The action on Monday represents the latest wrinkle in the trade row over solar products between the two economies as well as the United States.
It follows Beijing's announcement last Thursday that it would begin an anti-dumping and anti-subsidy investigation into imports from the European Union of solar-grade polysilicon, a key ingredient in solar cells.
In September, the European Union launched an investigation into whether Chinese companies were dumping solar panels in Europe. Chinese industry figures show that around 57 percent of China's solar exports -- $20 billion worth -- went to the eurozone last year.
At issue in Beijing's latest complaint are photovoltaic subsidies granted by Italy and Greece.
Italy and Greece issued decrees in 2011 and 2012 granting additional subsidies of 10 percent on electricity generated by solar installations if the main components of those installations were produced within the European Union or the European Economic Area, China Daily newspaper reports.
"China considers that the measures are inconsistent with the WTO rules on national treatment ... and constitute import substitution subsidies that are banned by the WTO," said China's Ministry of Commerce in a statement Monday.
While many countries subsidize solar-generated power to encourage solar operators and related equipment manufacturers, they don't go as far as to give additional subsidies to installations that primarily use domestically manufactured components, ministry official Yang Guohua said in the China Daily report.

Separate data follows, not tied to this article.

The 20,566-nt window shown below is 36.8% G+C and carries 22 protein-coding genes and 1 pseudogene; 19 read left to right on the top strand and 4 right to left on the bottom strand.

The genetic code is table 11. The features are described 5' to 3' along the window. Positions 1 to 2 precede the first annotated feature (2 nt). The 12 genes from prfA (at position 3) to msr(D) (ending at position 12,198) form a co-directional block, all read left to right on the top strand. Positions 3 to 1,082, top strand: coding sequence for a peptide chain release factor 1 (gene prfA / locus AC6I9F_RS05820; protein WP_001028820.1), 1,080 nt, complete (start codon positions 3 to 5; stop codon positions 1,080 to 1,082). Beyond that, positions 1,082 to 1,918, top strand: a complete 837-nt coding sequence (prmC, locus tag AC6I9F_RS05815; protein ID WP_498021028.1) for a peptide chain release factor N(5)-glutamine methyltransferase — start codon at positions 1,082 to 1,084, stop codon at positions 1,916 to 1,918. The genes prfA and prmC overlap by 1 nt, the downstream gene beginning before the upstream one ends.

"The development of solar and other sustainable energies helps people the world over deal with energy-security issues and the challenges of global warming," Commerce Ministry spokesman Chen Dan said in a statement.
Domestically, solar energy accounts for less than 0.1 percent of China's current power supply, says the China National Energy Administration.
"Every nation should take a long-term view and strengthen cooperation in the industry, be open to the international trade, and avoid protectionism."
China's export-focused solar market has been plagued by excess manufacturing capacity and decreasing foreign demand.
For example, Chinese exports of solar products to Italy -- the third-largest market for China's solar products within the European Union -- fell from $4.8 billion in 2010 to $3.9 billion in 2011, the Commerce Ministry says, and dropped to $760 million in the first three quarters of this year.
But some industry experts say the Beijing's WTO complaint isn't likely to boost the country's ailing photovoltaic industry.
"It won't help China's solar industry by starting a trade war," said Li Junfeng, head of the China Renewable Energy Industry Association.
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